You’ve got to ingrain and reinforce the new skills

 In Coaches, Golf, Junior Athletes & Parents, Pressure, Professional & Olympic Athletes, Tennis

Golf swingLast week I talked about how most mental or emotional change doesn’t happen by reading a book or attending a presentation: Don’t look for a book or presentation to drastically change your life In it I discussed some of the reasons for that. I mentioned how “These forms of communication cannot help you develop your individual awareness, provide the best coping mechanism(s) to ultimately enhance your performance and help you reinforce those thoughts and behaviors so that they become the new way of being.” Today I want to talk a little bit more about this.

One of my professional golfers has been doing some amazing work adopting some new skills to enhance her golf playing experience and in a relatively short amount of time. Throughout a couple of weeks she was feeling better, playing better and gained some experience handling her thoughts and emotions in a way that was facilitative to her game. Then along came the most important tournament of the year and she struggled to use what she had been using a couple of weeks prior to that. Here was my response to her: “Let me talk about this for a minute. Remember when we first talked and I said generally 6 months is a good period of time for change to happen? You and I have only had 6 sessions. In those 6 sessions and outside of them there have been a lot of great moments; moments when you felt better. However in order for you to feel better more consistently, this takes a little more time.

One very good thing is that you’ve started to see the change in your golf game by enhancing your emotional coping mechanisms. You now know that have control. The difficult thing is that it still feels out of control because we’ve not had enough time to ingrain and reinforce the new skills. Because of that and the heightened pressure of the situation you’ve gone back to dealing with things in your normal way. This makes total sense because it’s what you know. The pressure in these last two tournaments was heightened and it got to to you.

It sounds to me like playing golf is what you want to do with your life. Let’s really dig in: really develop the skills that you need, make sure they are working and then make sure they are the go-to! Yeah?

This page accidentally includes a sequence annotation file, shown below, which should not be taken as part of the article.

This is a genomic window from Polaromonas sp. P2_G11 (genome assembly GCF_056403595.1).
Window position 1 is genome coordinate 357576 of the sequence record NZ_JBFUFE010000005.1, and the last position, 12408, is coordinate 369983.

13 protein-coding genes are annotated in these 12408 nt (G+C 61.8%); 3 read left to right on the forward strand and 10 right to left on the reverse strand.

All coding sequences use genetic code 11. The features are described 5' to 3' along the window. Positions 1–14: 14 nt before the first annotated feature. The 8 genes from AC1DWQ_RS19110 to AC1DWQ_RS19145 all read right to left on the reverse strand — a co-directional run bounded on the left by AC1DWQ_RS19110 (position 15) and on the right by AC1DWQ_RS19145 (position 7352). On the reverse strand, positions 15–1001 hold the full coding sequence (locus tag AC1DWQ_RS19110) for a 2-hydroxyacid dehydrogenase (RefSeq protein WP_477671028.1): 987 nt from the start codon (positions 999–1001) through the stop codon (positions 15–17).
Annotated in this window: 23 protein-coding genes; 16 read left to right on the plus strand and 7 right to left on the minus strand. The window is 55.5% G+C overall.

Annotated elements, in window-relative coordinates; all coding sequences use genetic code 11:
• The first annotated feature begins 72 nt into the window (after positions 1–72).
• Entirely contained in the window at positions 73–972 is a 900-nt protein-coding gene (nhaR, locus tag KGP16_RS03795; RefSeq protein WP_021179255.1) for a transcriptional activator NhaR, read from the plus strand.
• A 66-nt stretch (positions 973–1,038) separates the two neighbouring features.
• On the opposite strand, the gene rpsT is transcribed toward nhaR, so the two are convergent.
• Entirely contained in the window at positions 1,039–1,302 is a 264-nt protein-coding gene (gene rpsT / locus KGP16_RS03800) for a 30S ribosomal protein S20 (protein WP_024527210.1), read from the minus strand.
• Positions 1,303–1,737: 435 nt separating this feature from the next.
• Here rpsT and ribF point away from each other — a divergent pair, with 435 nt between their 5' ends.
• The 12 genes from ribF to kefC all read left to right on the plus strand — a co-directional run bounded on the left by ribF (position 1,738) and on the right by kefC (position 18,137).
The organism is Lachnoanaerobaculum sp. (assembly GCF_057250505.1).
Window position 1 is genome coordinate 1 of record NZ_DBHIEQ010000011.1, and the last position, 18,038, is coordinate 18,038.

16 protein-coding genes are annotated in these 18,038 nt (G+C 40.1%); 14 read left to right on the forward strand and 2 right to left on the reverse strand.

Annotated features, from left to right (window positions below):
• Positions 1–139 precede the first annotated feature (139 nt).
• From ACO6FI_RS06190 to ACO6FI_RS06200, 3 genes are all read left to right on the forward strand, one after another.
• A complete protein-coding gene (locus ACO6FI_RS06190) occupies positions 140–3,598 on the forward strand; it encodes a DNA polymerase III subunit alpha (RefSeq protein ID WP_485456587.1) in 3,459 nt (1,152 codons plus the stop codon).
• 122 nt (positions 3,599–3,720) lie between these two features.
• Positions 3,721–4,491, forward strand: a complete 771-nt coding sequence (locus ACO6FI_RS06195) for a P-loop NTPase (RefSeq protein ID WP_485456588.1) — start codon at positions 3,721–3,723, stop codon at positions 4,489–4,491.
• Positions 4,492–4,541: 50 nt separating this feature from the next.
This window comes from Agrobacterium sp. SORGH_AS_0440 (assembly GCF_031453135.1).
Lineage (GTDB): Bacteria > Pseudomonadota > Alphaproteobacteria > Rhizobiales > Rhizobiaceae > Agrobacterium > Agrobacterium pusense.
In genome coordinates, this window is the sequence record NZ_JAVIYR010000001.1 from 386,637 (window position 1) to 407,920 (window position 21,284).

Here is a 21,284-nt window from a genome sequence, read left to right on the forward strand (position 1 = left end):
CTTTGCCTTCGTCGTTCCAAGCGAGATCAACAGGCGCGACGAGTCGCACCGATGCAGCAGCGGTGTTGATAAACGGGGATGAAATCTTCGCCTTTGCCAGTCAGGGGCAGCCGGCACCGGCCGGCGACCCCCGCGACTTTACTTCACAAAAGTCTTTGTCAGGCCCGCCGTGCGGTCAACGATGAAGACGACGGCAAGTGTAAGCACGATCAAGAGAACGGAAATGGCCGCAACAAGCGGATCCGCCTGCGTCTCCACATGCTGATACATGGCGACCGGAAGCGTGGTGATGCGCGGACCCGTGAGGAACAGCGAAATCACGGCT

The work now is less physical and more mental so let’s get to work!”

This is such a difficult part of the work. Why? If it worked once, why doesn’t it work again? Well sometimes it does but when the new coping skills aren’t yet your go-to (ingrained and reinforced enough to replace what you’ve been doing) and the pressure of the situation you are in is high, they won’t work. In those moments you will go back to what you know, what’s safe and what you are comfortable with. It’s no different than learning to drive the ball in golf. If you learned to drive with a choppy, half swing and are just starting to learn a more relaxed, full, follow through swing you won’t be able to play a round using the new swing (maybe bits and pieces of it). And in pressure situations you will fall right back into your choppy, half swing drive. It’ll take time, patience and lots of practice to get it right.

Thanks for following along!

Dr. Michelle

Photo cred: en.wikipedia.org

Dr. Michelle Cleere
In her own private practice as an elite performance expert, Dr. Michelle Cleere helps top athletes, musicians, and executives in competitive fields unlock the power of the mind and create the mental toughness to be the best. Dr. Michelle’s extensive academic background, which includes a PhD in Clinical Psychology and a Masters in Sports Psychology, allows her to help clients deal with performance anxiety, gain more confidence, and build resilience. In addition to personal coaching, Dr. Michelle takes on many roles – a best-selling author, athlete, and teacher. Dr. Michelle’s bestseller line, Beating the Demons, helps clients develop practical skills to gain more control over competitive environments and mitigate the interruption in play to overcome intense odds and defeat adversity. As a 15-year USAT Coach, she developed simple and effective tools to mentally train her athletes, and they are used by coaches around the world. She is a professor at John F. Kennedy University where she teacher her students to use the mind as an ally to improve performance.
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